Manchester nurses to be trained to spot domestic violence
Accident and emergency nurses in Greater Manchester are to receive support and training in identifying the victims of domestic violence, under a new initiative.
The groundbreaking scheme has been launched by Greater Manchester’s police and crime commissioner and will see domestic abuse specialists based in hospitals.
For the first time, workers from the charity Victim Support will be placed in emergency departments and urgent care centres. They will train A&E staff to help identify victims and make the process of referring them to support services much simpler.
Following a successful pilot at Fairfield General Hospital in Bury, the initiative is now being extended to Rochdale Infirmary, the Royal Oldham Hospitals, Bolton and Tameside hospitals.
A team of five domestic abuse workers will work with A&E staff, who will also have access to a 24-hour phone line to refer patients direct to Victim Support.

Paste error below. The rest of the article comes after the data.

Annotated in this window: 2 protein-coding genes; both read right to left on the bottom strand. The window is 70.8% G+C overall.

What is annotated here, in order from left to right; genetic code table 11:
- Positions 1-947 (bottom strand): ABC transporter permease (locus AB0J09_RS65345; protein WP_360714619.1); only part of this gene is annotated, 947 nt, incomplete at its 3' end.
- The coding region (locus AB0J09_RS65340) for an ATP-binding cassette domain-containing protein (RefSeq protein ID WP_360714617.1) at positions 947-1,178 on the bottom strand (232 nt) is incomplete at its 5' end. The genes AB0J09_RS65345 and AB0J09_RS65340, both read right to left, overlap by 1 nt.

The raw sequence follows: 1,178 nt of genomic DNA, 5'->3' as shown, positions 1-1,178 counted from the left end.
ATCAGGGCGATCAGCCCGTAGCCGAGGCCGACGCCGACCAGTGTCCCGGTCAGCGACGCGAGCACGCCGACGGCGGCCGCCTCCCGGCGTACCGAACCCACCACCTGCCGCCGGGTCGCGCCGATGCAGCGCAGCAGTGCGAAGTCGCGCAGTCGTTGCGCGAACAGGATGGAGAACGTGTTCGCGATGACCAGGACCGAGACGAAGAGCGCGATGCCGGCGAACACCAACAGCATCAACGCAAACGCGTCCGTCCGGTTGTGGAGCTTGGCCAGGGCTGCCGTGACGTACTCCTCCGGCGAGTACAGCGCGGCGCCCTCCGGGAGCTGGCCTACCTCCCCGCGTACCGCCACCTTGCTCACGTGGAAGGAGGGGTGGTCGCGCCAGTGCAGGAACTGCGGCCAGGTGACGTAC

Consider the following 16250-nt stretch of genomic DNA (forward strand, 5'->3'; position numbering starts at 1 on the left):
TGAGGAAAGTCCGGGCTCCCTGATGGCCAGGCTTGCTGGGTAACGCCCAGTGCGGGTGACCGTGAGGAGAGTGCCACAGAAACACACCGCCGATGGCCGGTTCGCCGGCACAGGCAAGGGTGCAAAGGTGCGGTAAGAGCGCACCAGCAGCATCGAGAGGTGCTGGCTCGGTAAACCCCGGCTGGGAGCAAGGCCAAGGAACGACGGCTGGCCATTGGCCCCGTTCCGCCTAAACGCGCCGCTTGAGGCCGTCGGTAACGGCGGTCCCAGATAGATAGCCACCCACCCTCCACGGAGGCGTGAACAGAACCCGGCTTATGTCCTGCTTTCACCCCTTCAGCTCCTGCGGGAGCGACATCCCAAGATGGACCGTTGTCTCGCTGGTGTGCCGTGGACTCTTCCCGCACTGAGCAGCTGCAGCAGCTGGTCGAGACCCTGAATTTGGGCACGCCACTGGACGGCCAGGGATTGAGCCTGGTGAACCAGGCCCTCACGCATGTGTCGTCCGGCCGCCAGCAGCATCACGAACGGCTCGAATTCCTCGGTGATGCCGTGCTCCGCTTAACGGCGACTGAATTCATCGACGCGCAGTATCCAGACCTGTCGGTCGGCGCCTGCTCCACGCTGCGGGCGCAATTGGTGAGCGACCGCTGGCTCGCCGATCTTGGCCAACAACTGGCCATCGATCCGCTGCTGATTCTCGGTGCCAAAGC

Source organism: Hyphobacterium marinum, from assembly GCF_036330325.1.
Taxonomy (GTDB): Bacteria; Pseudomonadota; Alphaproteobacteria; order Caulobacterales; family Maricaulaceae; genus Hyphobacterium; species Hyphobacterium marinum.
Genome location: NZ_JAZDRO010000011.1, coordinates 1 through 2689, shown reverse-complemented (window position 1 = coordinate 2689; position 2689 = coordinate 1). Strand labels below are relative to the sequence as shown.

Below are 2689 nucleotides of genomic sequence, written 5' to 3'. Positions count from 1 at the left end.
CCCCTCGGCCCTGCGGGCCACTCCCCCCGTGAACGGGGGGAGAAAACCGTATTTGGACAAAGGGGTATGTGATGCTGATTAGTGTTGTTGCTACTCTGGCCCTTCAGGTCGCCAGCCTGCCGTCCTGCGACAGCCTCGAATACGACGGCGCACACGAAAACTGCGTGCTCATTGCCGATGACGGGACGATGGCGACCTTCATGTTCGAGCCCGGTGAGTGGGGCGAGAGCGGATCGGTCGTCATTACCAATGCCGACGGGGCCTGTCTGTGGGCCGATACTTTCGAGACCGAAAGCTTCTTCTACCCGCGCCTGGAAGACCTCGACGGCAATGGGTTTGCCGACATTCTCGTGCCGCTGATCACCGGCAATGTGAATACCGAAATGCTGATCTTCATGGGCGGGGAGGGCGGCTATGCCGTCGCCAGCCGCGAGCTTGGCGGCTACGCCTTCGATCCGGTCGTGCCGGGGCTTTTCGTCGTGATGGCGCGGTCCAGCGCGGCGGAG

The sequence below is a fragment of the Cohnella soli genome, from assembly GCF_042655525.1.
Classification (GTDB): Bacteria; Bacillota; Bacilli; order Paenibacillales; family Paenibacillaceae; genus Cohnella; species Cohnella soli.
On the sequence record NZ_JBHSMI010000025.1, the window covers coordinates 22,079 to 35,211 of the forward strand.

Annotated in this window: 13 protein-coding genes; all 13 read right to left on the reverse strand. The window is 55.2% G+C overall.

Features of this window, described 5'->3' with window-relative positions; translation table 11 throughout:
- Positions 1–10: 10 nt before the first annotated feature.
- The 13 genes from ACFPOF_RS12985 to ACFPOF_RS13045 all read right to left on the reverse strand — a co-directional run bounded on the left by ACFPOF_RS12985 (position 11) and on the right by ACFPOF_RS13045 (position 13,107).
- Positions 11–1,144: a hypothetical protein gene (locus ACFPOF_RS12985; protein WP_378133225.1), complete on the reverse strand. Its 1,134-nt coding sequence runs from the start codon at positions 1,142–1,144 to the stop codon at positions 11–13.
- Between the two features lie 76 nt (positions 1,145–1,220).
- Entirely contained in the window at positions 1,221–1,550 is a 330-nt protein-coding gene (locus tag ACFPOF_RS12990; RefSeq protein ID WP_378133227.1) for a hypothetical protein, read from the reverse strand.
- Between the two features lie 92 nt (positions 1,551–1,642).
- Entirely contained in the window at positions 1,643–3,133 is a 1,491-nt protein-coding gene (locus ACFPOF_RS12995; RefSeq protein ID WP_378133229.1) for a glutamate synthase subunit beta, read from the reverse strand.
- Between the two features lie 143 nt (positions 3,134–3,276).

The project will be extended to North Manchester General Hospital in the next few months and it is hoped it will be rolled out to the rest of Greater Manchester in future.
Ann Christopher, named nurse safeguarding for adults at Pennine Acute Hospitals NHS Trust, said: “This scheme will be of great benefit to people who present at our emergency care services in Rochdale, Bury and Oldham who may be suffering domestic abuse.
“Research tells us that lots of people who suffer domestic abuse want someone to ask them about it and offer help,” she said.
Pennine has also merged its existing measures to support and protect its own workforce suffering from domestic abuse into the new policy.
Greater Manchester police and crime commissioner Tony Lloyd said: “I’ve met and listened to victims of domestic violence and this is exactly the sort of service they’ve been crying out for.
“This initiative is a lifeline for these hidden victims, empowering them to access support services much earlier.”
He added: “This is partnership working in action and is what I want to develop across the wider criminal justice system. It’s common sense and puts the victim at the very centre of what we’re doing, providing a better service that meets their needs.”
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